Cheap Grace

Woke up today thinking about cheap grace and how it blinds people to the truth, and it seemed necessary to put something down in writing. Now I always hesitate to talk about this for two reasons. First, and most important, there are many people who have been mislead by cheap grace and have placed their hope in a gospel that is not really true. For them to hear the truth can be very unsettling, and even terrifying. I pray that they will not lose hope, but instead will seek out the truth of God and become fully reconciled to Him. My second reason for concern is that those who teach cheap grace are likely to take offense at what I say and may even directly oppose me. I have to leave that in God's hands, of course, or not say anything at all.

Let me use a true story to illustrate why I am so concerned about this difficult issue. I met a young man many years ago when I was in the Air Force, stationed in Thailand. We worked in an electronics shop together, repairing "black boxes" containing radar tracking equipment. To put it bluntly, this man was a terrible human being in many ways — I will spare you the details. One day while working side by side, there was a preacher on the Air Force Radio Network talking about what it meant to be saved. In a joking manner, I poked my co-worker and told him he better listen to the message. His response, which knocked the wind out of me, was nothing short of shocking.

"Oh, I did that years ago, so I don't have to worry. If there is a god, I'm safe, because I said that prayer about going to heaven when I die."

I still don't know how to respond to that. There is so much wrong there, I hardly know where to begin. Somehow, some person in his past had convinced him that if he prayed the "sinner's prayer," God would wipe the slate clean and let him into heaven. So without the slightest desire to know God or to allow God any acces to his life; without even deciding whether or not he believed God existed, he prayed a ritual prayer that he was told would absolve him of his deplorable lifestyle. And having dismissed the possibility of going to hell, he felt entirely free to pursue his debauchery unhindered by any fear of the after-life.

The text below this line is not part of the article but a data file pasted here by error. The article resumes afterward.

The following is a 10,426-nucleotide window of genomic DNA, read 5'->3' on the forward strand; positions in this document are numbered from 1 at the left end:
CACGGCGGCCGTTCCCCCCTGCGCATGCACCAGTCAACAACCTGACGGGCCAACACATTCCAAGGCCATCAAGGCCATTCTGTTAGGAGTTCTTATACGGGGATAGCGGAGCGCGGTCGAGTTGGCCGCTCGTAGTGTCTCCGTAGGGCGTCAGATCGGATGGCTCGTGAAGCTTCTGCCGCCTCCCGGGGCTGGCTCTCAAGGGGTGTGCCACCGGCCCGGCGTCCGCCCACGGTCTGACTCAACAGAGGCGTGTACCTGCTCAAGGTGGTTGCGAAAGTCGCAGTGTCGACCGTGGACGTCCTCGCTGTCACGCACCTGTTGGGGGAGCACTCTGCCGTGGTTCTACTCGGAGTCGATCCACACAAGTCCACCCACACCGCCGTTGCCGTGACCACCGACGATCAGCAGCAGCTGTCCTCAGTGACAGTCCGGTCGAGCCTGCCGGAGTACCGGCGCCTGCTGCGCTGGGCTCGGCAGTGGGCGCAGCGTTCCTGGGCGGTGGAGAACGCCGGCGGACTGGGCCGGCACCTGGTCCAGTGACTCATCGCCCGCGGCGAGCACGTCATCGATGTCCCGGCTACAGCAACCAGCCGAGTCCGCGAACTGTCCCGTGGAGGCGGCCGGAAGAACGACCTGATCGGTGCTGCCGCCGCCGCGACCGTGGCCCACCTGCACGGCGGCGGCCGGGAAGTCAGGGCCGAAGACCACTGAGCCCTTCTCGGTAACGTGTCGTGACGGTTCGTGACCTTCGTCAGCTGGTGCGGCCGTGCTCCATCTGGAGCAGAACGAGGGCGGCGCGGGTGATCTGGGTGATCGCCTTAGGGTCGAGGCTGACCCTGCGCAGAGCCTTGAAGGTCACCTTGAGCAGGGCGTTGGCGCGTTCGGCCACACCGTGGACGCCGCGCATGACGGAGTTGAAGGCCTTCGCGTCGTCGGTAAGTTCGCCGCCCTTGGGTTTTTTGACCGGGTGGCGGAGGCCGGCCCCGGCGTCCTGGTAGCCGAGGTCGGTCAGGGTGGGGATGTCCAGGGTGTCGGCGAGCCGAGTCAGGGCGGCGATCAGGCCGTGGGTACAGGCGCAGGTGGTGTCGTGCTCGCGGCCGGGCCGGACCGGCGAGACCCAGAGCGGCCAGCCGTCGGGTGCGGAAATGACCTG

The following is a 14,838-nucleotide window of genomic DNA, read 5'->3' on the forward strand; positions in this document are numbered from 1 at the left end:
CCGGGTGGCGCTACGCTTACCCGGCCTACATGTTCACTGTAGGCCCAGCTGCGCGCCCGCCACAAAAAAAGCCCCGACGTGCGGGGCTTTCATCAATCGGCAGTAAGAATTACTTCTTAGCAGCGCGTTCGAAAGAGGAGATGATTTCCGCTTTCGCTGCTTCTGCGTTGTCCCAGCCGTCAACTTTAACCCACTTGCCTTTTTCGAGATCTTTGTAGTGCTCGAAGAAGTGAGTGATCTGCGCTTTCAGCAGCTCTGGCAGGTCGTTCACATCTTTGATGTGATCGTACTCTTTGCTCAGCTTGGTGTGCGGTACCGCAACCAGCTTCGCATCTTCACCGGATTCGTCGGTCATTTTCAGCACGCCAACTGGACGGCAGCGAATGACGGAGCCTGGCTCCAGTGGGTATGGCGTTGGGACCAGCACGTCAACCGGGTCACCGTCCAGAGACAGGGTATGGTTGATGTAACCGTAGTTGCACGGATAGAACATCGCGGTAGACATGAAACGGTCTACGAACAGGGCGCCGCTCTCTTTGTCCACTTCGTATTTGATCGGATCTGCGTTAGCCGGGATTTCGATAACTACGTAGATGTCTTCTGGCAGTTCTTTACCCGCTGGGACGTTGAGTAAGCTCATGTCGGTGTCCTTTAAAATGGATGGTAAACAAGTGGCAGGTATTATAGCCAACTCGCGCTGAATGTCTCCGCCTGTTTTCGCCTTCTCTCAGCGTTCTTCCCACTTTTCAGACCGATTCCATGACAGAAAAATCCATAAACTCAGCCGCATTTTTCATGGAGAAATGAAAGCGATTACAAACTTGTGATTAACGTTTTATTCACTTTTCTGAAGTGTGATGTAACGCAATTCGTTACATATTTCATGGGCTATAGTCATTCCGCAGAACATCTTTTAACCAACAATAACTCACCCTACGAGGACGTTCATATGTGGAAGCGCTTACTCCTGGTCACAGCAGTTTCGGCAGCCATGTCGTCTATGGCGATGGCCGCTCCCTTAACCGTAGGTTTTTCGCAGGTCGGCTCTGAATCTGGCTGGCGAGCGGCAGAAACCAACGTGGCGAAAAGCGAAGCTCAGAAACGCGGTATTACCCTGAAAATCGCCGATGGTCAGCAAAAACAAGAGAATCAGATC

That's cheap grace at its worst. It is evil, masquerading around as light to those who are lost. Anyone who believes it, however, is condemned to an even darker world, because they have been further blinded to the truth. And since their eternal destiny is at stake, they have a vested interest in not letting go of what they have been told. They believe they are saved because they prayed the magic prayer. (and magic is about as close as it comes).

I wish I could say that no one preaches cheap grace any more. Unfortunately, that is not the case. In fact, those who preach it loudest would happily denounce my article here as heretical. But not only does it get preached in its worst forms (as my story demonstrates), it has many cousins that run right on the edge of being a faulty gospel. Whenever evangelizers separate the good news from becoming a follower of Jesus, they are misleading their listeners on the nature of God's grace and His offer to them.

At its core, the gospel is not about going to heaven when you die. It is an invitation to reconcile with God. That means we are being asked to respond to His offer to cleanse the garbage out of our life, to resurrect us from being spiritually dead (Rom.6), to put His Spirit in us and make His home with us (Jn.14-17), and to begin the process of restoration (Col.3:10). God's offer is to make us into new creatures and involve us in His new creation that is underway.

To break this into tiny pieces so we can make one decision about heaven and a separate decision about whether we want to allow the Spirit to impact our life, must be unbelievably offensive to God, and cheapens His offer into a bargain where we try to take advantage of God by grabbing the goods and making off with our "life" intact. I fear for those who teach this stuff. But my real heart is for those who have unwittingly believed what they said, and are unaware that they may have never heard the real Good News.

We do not become a Christian by saying the right words because it looks like it would be in our best interests to do so. Paul says salvation involves a change of heart as well as a confession of what is going on in our heart (Rom.10). Jesus came to save us from ourselves and to make it possible for God to live inside us (instead of just in a temple). That's not about making funeral preparations. It is about having a different kind of life — now, on this planet, and forever. Grace that only removes guilt and eternal consequences is nothing but cheap grace. True Grace is God interjecting Himself into our life in order to have a genuine interactive relationship with us and to give us life we could not have any other way.

David Takle

Author, speaker, apprentice.

Posted in On the Edge

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